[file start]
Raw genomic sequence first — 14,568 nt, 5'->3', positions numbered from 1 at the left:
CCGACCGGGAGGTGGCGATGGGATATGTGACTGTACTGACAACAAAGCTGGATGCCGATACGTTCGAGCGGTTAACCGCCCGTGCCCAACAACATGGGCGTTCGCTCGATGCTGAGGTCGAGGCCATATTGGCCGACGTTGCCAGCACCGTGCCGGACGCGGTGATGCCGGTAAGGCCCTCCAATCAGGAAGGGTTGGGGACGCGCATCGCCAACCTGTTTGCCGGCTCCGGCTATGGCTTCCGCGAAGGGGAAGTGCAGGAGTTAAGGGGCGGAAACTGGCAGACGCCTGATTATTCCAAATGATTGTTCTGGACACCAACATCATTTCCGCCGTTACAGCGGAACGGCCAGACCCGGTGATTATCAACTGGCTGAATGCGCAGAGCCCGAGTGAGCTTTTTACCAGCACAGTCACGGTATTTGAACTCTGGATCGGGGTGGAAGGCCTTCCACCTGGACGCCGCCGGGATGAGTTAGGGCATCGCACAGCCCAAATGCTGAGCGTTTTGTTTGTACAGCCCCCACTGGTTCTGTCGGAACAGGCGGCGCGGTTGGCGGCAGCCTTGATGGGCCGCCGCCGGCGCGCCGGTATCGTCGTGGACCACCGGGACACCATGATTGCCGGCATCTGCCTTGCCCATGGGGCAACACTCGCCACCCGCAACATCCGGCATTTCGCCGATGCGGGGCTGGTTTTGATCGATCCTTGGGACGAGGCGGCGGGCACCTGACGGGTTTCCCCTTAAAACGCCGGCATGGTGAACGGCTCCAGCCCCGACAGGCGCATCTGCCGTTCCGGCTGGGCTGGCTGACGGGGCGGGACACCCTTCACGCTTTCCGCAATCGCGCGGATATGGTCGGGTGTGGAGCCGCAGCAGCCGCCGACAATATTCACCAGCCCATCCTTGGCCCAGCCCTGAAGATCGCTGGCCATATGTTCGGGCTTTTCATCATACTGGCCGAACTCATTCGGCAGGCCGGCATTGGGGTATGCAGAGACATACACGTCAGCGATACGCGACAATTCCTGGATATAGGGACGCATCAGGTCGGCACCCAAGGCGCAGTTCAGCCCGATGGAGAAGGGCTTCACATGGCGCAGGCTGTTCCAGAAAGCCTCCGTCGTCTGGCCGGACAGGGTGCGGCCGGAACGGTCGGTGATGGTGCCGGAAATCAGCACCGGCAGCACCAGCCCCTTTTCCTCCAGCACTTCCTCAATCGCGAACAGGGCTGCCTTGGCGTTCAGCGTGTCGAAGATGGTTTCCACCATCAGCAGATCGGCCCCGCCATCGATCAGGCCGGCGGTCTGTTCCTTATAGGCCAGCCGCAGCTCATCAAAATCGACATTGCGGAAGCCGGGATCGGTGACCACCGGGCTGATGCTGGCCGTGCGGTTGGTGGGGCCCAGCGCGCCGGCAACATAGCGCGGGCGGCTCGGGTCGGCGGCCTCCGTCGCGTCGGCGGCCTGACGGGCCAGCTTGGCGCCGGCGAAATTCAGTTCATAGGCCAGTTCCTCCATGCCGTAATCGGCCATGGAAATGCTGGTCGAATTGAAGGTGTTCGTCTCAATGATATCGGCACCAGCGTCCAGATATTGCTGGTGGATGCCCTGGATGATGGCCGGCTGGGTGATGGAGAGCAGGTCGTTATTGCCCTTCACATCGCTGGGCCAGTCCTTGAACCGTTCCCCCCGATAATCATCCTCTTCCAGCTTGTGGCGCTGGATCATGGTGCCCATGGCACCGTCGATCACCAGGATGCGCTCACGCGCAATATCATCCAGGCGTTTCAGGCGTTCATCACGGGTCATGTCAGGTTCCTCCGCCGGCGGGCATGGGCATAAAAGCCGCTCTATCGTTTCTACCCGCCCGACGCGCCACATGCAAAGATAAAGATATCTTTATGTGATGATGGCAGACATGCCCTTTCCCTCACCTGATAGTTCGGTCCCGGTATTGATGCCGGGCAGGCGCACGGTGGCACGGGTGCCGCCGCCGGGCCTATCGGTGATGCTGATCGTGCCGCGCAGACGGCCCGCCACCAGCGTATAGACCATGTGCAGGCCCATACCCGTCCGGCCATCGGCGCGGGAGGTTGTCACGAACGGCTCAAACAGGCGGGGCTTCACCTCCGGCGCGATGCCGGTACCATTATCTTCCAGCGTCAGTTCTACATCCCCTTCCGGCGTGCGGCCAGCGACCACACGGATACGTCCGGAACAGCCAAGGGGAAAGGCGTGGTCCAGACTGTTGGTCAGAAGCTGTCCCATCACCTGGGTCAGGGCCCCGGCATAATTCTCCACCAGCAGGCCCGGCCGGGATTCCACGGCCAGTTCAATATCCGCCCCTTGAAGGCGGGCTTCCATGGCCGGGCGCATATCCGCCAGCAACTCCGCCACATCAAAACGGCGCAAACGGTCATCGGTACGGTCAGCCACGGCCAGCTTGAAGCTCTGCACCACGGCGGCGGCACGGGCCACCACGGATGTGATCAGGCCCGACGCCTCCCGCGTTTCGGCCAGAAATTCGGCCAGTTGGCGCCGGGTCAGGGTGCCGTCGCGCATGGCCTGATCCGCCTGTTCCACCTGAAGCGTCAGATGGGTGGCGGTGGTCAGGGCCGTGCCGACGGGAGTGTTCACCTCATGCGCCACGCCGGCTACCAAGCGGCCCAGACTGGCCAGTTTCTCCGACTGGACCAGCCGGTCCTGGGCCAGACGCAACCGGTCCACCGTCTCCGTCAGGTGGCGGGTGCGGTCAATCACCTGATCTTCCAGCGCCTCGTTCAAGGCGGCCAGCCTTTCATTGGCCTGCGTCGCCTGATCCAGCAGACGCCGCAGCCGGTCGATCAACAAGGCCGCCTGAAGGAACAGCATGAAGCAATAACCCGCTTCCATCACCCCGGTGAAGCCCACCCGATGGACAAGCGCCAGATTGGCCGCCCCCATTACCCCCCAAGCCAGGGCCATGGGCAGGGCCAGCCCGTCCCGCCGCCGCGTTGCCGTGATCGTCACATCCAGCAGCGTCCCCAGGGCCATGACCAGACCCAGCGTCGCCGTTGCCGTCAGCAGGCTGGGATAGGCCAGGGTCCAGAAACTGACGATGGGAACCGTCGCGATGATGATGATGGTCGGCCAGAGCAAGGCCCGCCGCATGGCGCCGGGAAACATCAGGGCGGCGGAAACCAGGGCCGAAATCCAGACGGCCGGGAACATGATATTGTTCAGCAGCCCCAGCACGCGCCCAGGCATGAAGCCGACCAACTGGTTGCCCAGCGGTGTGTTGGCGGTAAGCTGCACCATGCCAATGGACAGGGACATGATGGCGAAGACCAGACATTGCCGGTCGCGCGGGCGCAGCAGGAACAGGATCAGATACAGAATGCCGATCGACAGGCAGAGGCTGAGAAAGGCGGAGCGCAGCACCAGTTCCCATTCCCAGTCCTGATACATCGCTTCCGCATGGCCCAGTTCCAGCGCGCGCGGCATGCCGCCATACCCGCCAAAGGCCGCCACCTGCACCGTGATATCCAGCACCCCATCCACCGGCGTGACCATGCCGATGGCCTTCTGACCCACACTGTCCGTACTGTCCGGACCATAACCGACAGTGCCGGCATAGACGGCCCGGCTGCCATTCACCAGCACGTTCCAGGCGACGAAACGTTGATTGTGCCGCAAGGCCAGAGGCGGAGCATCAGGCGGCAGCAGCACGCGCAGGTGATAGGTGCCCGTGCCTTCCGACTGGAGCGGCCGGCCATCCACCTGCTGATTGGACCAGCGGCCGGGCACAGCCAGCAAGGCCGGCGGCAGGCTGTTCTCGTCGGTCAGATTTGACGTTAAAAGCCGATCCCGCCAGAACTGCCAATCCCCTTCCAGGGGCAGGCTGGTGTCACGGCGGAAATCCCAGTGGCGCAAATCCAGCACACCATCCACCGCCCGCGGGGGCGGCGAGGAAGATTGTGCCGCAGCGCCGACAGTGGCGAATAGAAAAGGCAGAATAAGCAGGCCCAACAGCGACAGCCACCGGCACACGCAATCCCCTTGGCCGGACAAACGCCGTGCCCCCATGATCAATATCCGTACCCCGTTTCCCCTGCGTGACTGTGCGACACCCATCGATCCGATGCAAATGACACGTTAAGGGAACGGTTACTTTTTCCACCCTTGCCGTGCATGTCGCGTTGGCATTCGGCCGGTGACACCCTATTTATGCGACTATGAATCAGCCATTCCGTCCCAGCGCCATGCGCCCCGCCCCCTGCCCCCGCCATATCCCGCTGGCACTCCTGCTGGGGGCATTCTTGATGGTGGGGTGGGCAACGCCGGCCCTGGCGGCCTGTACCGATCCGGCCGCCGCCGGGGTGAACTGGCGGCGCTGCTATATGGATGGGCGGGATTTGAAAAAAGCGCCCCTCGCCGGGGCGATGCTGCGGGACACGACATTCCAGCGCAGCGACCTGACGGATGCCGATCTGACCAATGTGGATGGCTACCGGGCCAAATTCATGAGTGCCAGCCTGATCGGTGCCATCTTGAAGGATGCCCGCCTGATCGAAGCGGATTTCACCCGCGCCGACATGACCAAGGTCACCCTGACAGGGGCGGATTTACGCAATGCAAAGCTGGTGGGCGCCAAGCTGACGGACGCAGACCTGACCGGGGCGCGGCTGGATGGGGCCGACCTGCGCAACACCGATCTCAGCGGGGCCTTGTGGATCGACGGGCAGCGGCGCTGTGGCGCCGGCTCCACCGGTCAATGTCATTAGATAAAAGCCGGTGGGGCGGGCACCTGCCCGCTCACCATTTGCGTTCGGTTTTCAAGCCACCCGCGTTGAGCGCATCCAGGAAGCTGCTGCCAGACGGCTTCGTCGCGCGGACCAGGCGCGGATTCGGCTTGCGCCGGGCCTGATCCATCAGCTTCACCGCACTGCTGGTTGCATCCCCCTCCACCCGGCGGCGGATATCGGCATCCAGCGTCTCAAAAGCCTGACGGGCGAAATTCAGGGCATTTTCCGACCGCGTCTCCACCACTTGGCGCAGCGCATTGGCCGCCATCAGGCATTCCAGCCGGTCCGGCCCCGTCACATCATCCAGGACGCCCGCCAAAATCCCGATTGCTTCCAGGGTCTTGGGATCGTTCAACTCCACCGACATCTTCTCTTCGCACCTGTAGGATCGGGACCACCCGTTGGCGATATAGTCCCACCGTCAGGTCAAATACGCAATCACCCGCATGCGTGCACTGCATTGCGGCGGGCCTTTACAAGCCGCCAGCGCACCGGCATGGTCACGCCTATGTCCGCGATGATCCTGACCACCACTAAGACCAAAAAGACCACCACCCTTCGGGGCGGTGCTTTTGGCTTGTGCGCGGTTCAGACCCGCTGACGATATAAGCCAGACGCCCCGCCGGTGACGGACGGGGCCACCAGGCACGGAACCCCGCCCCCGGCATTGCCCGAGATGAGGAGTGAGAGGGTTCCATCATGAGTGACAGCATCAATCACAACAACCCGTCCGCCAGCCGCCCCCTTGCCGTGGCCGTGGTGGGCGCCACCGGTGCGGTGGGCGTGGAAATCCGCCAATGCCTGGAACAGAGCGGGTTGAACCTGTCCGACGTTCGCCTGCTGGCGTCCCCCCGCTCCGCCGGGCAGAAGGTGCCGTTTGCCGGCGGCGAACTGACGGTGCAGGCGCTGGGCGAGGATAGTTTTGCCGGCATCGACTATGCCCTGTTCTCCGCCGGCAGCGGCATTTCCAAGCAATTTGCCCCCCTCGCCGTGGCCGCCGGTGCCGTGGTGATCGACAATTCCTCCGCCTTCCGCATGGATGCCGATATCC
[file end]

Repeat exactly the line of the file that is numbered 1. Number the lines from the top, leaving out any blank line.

Raw genomic sequence first — 14,568 nt, 5'->3', positions numbered from 1 at the left: